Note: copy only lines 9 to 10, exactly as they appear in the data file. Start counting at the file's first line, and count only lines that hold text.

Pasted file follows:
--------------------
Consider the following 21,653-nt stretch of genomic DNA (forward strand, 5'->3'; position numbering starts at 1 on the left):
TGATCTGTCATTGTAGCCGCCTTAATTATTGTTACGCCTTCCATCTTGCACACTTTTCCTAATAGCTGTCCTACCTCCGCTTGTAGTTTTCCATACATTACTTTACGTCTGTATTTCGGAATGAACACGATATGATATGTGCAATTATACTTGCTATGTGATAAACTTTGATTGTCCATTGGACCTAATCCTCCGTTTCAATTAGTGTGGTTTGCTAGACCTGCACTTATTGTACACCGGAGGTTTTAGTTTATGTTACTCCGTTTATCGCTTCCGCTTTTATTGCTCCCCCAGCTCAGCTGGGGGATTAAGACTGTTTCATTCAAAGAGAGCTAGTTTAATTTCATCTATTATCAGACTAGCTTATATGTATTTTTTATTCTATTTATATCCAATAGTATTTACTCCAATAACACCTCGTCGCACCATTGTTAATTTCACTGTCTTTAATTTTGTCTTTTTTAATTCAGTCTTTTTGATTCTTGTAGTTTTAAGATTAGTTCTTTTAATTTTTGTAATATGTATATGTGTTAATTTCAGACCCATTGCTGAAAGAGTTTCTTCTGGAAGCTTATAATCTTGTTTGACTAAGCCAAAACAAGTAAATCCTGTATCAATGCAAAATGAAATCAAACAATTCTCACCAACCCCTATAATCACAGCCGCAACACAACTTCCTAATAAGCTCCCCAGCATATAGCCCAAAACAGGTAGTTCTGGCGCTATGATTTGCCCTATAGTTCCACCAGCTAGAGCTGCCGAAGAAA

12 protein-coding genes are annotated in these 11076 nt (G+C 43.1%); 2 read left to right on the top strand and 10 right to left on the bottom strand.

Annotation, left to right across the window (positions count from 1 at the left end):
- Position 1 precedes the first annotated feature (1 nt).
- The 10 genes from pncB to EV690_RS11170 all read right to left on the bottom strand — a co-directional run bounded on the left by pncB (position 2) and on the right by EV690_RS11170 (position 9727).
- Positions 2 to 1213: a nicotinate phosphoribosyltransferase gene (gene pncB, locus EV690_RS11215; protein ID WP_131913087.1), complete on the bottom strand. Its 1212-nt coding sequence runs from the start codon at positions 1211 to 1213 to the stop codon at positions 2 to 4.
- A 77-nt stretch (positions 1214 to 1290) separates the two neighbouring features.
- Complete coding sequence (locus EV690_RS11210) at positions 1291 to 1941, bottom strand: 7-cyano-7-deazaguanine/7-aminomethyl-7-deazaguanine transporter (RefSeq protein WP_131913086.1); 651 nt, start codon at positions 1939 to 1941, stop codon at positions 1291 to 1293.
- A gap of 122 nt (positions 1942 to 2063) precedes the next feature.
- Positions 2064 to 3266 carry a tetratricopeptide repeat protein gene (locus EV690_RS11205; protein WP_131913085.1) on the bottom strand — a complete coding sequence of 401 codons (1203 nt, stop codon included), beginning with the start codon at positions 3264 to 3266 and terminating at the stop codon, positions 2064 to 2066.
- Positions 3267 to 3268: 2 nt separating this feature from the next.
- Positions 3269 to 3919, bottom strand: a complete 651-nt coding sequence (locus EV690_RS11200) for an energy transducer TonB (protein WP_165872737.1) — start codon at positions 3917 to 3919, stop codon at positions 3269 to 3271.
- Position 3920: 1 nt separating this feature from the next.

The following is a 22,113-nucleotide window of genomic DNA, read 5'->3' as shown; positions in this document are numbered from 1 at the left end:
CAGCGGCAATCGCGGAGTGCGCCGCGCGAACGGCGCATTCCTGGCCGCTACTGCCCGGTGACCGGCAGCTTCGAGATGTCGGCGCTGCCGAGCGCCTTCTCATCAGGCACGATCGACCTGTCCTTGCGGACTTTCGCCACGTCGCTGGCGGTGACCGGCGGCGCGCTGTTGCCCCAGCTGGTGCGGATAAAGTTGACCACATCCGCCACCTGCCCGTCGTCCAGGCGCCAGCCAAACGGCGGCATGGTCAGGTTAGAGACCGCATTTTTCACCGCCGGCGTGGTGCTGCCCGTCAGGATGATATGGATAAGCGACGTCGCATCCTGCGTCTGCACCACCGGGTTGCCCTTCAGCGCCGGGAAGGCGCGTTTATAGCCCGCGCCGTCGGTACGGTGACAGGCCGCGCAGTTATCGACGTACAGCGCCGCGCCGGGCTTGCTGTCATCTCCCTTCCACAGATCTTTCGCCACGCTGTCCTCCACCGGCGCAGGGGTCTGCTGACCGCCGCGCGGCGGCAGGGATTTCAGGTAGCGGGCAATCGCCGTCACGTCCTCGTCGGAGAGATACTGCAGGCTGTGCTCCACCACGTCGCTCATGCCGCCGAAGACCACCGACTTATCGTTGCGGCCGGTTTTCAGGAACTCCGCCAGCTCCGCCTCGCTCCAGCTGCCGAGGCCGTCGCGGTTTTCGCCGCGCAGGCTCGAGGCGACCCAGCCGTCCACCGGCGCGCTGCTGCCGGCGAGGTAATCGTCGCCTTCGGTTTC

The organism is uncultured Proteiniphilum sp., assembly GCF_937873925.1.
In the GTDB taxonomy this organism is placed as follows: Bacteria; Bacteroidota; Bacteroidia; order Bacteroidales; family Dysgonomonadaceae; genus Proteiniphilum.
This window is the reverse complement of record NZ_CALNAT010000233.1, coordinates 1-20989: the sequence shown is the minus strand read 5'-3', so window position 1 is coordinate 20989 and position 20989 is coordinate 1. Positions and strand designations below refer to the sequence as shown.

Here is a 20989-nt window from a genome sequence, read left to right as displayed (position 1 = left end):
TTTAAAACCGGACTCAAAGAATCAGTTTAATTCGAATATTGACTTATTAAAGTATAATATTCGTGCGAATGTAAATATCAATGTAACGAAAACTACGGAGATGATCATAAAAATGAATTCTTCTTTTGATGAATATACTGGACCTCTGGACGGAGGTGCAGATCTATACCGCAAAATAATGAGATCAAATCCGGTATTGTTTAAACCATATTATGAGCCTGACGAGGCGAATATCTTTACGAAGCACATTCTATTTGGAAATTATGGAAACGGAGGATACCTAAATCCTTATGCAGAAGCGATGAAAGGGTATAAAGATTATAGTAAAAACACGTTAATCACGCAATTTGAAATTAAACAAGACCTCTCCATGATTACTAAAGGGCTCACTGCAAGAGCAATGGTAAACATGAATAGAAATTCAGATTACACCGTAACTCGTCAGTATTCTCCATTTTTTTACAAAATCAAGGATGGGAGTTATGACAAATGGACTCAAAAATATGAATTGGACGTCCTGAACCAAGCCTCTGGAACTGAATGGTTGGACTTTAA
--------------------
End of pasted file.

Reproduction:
- Complete coding sequence (locus EV690_RS11210) at positions 1291 to 1941, bottom strand: 7-cyano-7-deazaguanine/7-aminomethyl-7-deazaguanine transporter (RefSeq protein WP_131913086.1); 651 nt, start codon at positions 1939 to 1941, stop codon at positions 1291 to 1293.
- A gap of 122 nt (positions 1942 to 2063) precedes the next feature.